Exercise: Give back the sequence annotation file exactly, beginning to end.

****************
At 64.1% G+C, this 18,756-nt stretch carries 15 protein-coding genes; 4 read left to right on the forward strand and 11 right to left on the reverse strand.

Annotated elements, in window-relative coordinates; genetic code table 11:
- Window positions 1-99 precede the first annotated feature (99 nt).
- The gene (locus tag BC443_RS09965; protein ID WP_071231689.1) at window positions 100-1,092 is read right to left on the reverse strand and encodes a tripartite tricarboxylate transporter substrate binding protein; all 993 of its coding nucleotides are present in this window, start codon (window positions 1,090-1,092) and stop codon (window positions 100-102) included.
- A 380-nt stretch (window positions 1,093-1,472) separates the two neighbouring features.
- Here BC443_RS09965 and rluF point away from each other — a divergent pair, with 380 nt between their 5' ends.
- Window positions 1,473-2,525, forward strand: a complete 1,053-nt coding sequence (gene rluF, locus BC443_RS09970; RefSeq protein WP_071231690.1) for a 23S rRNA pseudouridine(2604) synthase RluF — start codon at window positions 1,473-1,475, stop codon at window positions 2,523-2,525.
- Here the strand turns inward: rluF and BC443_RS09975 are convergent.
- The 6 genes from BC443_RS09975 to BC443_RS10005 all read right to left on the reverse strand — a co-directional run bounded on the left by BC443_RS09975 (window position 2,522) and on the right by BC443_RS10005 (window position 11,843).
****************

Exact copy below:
At 64.1% G+C, this 18,756-nt stretch carries 15 protein-coding genes; 4 read left to right on the forward strand and 11 right to left on the reverse strand.

Annotated elements, in window-relative coordinates; genetic code table 11:
- Window positions 1-99 precede the first annotated feature (99 nt).
- The gene (locus tag BC443_RS09965; protein ID WP_071231689.1) at window positions 100-1,092 is read right to left on the reverse strand and encodes a tripartite tricarboxylate transporter substrate binding protein; all 993 of its coding nucleotides are present in this window, start codon (window positions 1,090-1,092) and stop codon (window positions 100-102) included.
- A 380-nt stretch (window positions 1,093-1,472) separates the two neighbouring features.
- Here BC443_RS09965 and rluF point away from each other — a divergent pair, with 380 nt between their 5' ends.
- Window positions 1,473-2,525, forward strand: a complete 1,053-nt coding sequence (gene rluF, locus BC443_RS09970; RefSeq protein WP_071231690.1) for a 23S rRNA pseudouridine(2604) synthase RluF — start codon at window positions 1,473-1,475, stop codon at window positions 2,523-2,525.
- Here the strand turns inward: rluF and BC443_RS09975 are convergent.
- The 6 genes from BC443_RS09975 to BC443_RS10005 all read right to left on the reverse strand — a co-directional run bounded on the left by BC443_RS09975 (window position 2,522) and on the right by BC443_RS10005 (window position 11,843).